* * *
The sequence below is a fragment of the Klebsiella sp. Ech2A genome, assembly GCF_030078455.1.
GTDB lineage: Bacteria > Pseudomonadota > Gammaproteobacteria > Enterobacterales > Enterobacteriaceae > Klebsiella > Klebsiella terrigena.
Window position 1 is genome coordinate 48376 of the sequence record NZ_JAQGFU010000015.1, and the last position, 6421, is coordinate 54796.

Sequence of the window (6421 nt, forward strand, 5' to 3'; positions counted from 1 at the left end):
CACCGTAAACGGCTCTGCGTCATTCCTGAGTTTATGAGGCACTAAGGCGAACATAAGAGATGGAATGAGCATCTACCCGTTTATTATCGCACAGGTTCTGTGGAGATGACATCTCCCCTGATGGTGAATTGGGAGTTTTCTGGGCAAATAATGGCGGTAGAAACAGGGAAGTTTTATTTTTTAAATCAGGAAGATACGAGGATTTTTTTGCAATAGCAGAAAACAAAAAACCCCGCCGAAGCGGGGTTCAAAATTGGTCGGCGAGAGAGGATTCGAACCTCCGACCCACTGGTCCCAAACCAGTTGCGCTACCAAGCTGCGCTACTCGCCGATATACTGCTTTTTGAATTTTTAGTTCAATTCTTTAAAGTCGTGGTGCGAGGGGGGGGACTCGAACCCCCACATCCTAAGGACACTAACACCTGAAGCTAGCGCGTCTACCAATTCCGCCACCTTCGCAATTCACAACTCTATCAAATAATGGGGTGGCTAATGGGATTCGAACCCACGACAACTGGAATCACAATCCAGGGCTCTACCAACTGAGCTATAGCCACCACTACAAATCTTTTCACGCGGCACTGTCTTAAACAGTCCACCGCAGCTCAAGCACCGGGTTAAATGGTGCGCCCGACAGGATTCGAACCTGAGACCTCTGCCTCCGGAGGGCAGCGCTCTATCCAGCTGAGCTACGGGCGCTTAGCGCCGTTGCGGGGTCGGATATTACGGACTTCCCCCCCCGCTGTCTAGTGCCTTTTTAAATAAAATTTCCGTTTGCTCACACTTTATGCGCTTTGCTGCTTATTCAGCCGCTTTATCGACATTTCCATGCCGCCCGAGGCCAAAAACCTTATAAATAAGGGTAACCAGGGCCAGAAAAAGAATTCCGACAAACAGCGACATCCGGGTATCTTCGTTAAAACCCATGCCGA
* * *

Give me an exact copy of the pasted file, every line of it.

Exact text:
The sequence below is a fragment of the Klebsiella sp. Ech2A genome, assembly GCF_030078455.1.
GTDB lineage: Bacteria > Pseudomonadota > Gammaproteobacteria > Enterobacterales > Enterobacteriaceae > Klebsiella > Klebsiella terrigena.
Window position 1 is genome coordinate 48376 of the sequence record NZ_JAQGFU010000015.1, and the last position, 6421, is coordinate 54796.

Sequence of the window (6421 nt, forward strand, 5' to 3'; positions counted from 1 at the left end):
CACCGTAAACGGCTCTGCGTCATTCCTGAGTTTATGAGGCACTAAGGCGAACATAAGAGATGGAATGAGCATCTACCCGTTTATTATCGCACAGGTTCTGTGGAGATGACATCTCCCCTGATGGTGAATTGGGAGTTTTCTGGGCAAATAATGGCGGTAGAAACAGGGAAGTTTTATTTTTTAAATCAGGAAGATACGAGGATTTTTTTGCAATAGCAGAAAACAAAAAACCCCGCCGAAGCGGGGTTCAAAATTGGTCGGCGAGAGAGGATTCGAACCTCCGACCCACTGGTCCCAAACCAGTTGCGCTACCAAGCTGCGCTACTCGCCGATATACTGCTTTTTGAATTTTTAGTTCAATTCTTTAAAGTCGTGGTGCGAGGGGGGGGACTCGAACCCCCACATCCTAAGGACACTAACACCTGAAGCTAGCGCGTCTACCAATTCCGCCACCTTCGCAATTCACAACTCTATCAAATAATGGGGTGGCTAATGGGATTCGAACCCACGACAACTGGAATCACAATCCAGGGCTCTACCAACTGAGCTATAGCCACCACTACAAATCTTTTCACGCGGCACTGTCTTAAACAGTCCACCGCAGCTCAAGCACCGGGTTAAATGGTGCGCCCGACAGGATTCGAACCTGAGACCTCTGCCTCCGGAGGGCAGCGCTCTATCCAGCTGAGCTACGGGCGCTTAGCGCCGTTGCGGGGTCGGATATTACGGACTTCCCCCCCCGCTGTCTAGTGCCTTTTTAAATAAAATTTCCGTTTGCTCACACTTTATGCGCTTTGCTGCTTATTCAGCCGCTTTATCGACATTTCCATGCCGCCCGAGGCCAAAAACCTTATAAATAAGGGTAACCAGGGCCAGAAAAAGAATTCCGACAAACAGCGACATCCGGGTATCTTCGTTAAAACCCATGCCGA